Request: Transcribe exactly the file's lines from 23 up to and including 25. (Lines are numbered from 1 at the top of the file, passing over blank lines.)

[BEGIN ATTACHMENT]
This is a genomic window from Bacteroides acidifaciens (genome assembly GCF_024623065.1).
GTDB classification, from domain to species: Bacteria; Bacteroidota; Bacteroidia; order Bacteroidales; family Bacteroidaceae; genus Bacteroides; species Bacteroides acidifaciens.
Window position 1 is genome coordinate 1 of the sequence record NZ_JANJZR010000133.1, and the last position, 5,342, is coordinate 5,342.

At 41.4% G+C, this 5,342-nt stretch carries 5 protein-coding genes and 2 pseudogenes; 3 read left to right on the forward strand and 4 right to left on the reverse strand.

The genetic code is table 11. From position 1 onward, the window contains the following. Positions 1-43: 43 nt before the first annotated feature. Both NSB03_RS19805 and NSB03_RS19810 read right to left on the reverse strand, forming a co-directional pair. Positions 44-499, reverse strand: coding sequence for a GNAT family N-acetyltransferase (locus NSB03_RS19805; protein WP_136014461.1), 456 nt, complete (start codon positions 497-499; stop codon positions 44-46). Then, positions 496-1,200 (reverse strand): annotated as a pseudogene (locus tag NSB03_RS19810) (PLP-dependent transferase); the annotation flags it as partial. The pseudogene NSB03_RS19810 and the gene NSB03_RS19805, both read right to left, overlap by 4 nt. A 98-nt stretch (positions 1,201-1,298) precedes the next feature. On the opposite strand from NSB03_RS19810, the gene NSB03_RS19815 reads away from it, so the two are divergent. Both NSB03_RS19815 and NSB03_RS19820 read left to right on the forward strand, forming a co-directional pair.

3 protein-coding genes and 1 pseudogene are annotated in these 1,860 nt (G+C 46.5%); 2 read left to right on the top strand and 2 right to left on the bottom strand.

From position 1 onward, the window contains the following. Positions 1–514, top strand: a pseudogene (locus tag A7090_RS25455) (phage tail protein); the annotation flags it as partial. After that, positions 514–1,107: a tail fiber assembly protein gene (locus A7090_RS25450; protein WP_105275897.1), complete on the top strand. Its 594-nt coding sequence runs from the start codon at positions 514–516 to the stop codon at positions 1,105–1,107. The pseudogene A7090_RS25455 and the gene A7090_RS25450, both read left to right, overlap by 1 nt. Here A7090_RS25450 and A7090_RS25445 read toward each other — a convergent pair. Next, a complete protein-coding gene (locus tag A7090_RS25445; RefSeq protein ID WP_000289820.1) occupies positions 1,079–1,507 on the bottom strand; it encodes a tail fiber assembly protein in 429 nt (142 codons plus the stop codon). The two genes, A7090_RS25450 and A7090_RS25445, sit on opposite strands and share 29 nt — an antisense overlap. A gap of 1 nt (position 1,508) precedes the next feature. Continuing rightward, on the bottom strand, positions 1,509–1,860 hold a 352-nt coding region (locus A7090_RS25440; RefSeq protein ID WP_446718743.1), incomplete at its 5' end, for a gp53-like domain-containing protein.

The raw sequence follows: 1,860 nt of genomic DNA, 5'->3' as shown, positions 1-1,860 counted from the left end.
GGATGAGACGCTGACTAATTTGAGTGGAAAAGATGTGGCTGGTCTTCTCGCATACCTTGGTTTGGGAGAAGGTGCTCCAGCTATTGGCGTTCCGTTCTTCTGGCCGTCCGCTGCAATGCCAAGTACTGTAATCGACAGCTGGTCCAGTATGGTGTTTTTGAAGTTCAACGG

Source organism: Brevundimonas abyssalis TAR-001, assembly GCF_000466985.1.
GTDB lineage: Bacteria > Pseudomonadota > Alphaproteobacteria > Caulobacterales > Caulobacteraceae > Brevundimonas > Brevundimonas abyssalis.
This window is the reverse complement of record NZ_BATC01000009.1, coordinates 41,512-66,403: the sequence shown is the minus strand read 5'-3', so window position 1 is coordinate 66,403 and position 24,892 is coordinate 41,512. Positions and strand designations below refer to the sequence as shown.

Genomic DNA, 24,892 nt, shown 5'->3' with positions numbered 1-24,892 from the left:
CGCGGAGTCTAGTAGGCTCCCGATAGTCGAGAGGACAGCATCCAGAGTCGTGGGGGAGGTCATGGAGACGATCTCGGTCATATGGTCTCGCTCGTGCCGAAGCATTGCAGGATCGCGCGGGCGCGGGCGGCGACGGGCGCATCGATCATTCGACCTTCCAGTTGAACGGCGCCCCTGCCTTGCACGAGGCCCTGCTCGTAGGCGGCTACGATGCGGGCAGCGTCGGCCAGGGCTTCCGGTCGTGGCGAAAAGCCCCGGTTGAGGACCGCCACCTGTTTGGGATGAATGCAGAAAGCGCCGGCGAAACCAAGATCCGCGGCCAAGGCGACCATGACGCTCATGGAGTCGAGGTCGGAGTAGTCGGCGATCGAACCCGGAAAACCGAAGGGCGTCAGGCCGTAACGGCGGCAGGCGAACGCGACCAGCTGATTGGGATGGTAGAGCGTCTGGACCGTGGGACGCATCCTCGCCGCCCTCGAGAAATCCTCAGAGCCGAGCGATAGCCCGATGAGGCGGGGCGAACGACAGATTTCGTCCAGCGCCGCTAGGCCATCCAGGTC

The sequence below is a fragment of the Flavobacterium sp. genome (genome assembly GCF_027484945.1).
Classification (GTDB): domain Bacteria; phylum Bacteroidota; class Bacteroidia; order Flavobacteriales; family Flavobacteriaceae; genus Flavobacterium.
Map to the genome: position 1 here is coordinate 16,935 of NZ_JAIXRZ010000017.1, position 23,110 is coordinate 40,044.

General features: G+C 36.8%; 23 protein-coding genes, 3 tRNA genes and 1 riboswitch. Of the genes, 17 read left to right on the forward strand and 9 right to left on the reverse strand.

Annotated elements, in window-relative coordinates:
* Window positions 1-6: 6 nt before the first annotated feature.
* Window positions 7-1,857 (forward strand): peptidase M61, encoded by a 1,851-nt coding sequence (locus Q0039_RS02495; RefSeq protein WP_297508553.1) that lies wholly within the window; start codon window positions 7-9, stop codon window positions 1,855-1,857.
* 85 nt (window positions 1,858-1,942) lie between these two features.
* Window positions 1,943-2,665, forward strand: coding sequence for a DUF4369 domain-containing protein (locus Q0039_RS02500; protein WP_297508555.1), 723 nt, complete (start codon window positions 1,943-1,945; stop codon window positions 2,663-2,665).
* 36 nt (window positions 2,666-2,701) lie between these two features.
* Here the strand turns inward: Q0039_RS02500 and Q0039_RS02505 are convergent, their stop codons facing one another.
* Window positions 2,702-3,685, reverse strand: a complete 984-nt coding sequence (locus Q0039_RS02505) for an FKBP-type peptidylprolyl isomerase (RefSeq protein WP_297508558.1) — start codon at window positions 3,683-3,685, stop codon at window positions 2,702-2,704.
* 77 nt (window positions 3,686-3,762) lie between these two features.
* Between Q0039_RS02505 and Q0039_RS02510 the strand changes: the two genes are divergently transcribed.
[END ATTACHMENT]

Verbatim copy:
* Window positions 1,943-2,665, forward strand: coding sequence for a DUF4369 domain-containing protein (locus Q0039_RS02500; protein WP_297508555.1), 723 nt, complete (start codon window positions 1,943-1,945; stop codon window positions 2,663-2,665).
* 36 nt (window positions 2,666-2,701) lie between these two features.
* Here the strand turns inward: Q0039_RS02500 and Q0039_RS02505 are convergent, their stop codons facing one another.